Tag Archives: higher education

Assets, Education, and the American Dream

Earlier this week, I wrote about my work at the Assets and Education Initiative, and what we’re trying to do to sort of upend the conversation about financial aid and higher education and student debt, in pursuit of an education system–and a way of financing it–capable of delivering far more equitable outcomes for those disadvantaged today.

Today, I want to share some of the resources and tools we’ve developed as part of this.

I know that most of my readers are touched in some way by our higher education system–indeed, I would argue that we all are, at least indirectly, given that education is so powerful in shaping economic opportunities and structures–as students or recent graduates, faculty members or advocates.

We are certainly not alone in raising these questions, but I am proud of the role that we’re playing, and I am excited to more explicitly share this work with you, in a sort of ‘full circle’ way.

I would welcome your comments and questions. One of the most fun things about working in an evolving field is the ability to be pretty nimble and responsive, like when a reporter’s question about the level of savings that it would really take for a Children’s Savings Account to make a difference for a student’s likelihood of going to college led to a new line of research that revealed, somewhat startlingly, significant improvements in educational outcomes just from opening a savings account, and sizable differences for those students with about $500 saved.

Your question might just spark the next line of inquiry; regardless, these are conversations we must have.

Our education system isn’t just about who we are today, or what students encounter upon enrollment.

It’s about who we will become and the stories we tell ourselves about what is possible in this country.

It is an honor to be part of that.

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Assets and Education

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During what seemed like a brief break from the mostly-vacation that was my July, I was privileged to participate in the release of the biannual report on the Assets and Education field, with my colleagues from the Assets and Education Initiative at KU.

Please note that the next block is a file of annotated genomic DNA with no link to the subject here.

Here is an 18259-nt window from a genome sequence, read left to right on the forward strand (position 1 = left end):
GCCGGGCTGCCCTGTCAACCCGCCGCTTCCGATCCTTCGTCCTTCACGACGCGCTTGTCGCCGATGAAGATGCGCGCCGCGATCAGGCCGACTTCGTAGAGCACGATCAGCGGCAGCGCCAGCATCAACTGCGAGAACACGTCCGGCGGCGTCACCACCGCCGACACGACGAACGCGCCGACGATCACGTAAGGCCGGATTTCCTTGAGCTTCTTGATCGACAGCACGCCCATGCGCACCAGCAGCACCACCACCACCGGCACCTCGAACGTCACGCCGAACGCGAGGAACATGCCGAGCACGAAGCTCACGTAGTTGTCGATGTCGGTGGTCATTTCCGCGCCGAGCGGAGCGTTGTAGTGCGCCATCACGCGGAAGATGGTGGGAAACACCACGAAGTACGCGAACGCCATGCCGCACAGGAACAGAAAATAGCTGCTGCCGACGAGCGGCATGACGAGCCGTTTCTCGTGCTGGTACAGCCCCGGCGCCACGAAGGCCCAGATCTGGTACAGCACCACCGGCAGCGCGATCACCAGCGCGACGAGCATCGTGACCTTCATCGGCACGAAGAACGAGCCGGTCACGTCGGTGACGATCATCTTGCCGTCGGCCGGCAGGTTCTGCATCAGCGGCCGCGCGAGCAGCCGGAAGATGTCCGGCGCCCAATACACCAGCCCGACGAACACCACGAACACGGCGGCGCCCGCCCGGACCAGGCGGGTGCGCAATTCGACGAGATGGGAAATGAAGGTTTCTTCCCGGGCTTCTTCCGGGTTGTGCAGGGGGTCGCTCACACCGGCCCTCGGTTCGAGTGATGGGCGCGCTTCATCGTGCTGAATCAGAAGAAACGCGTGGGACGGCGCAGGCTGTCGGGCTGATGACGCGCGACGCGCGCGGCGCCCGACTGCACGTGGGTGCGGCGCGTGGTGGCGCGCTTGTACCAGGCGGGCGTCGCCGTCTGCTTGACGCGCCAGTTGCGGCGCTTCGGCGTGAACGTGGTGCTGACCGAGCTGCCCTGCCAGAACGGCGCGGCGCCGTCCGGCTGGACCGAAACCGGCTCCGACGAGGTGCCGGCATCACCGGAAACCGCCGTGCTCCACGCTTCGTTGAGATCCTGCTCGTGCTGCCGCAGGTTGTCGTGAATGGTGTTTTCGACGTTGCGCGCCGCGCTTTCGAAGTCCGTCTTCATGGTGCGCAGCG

This report occupied huge swaths of my time last winter, and it was a relief and a joy to get it out the door, but especially to experience the reaction of policymakers, educators, advocates, and practitioners, all of whom are coming to a realization that, when it comes to financial aid, we really may not be getting our money’s worth with our over-reliance on student borrowing.

One of the major purposes of the report is to explain the idea of institutional facilitation–the main way in which assets can change students’ educational trajectories, even long before they have saved enough money to finance all of their college educations.

By sending children a powerful message that supportive institutions will augment their own capabilities, and by reinforcing pro-education ideals in ways that shape expectations and, subsequently, behavior, saving even $500 can dramatically increase the likelihood of positive educational outcomes for a disadvantaged child. In contrast, the prospect of borrowing thousands of dollars to go to school can actually discourage low-income children from enrolling, eroding the power of education as an equalizing force in U.S. society, since college completion now largely reflects economic divides.

My piece of the report rollout centered on the policy implications, particularly looking at what it would mean to reorient financial aid to an asset-based model. How would we need to change welfare policy, so that low-income households are not discouraged from saving? How can we best encourage savings among those who most need transformational assets? How can we take asset-based financial aid to scale, and what role makes sense for student loans, in the interim?

I’ve been very pleased with the debate, so far, and the traction around translating the research into policy implications. And, now that I’m back from vacation and getting back into the swing of work, I’d love to continue the conversation here.

On a personal level, how has financial aid–loans, perhaps, or being independent of debt–affected your post-college outcomes?

What do you see as the connections between financial aid and the promise of the American Dream, if, indeed, our public policy choices are constraining access to higher education along lines of race and class?

What are your hopes for public policy in this arena? How can we translate the lessons of asset-based welfare to child savings?

What are the risks in this type of policy shift?

What difference can assets make, and what questions do we need to be asking ourselves to realize this potential?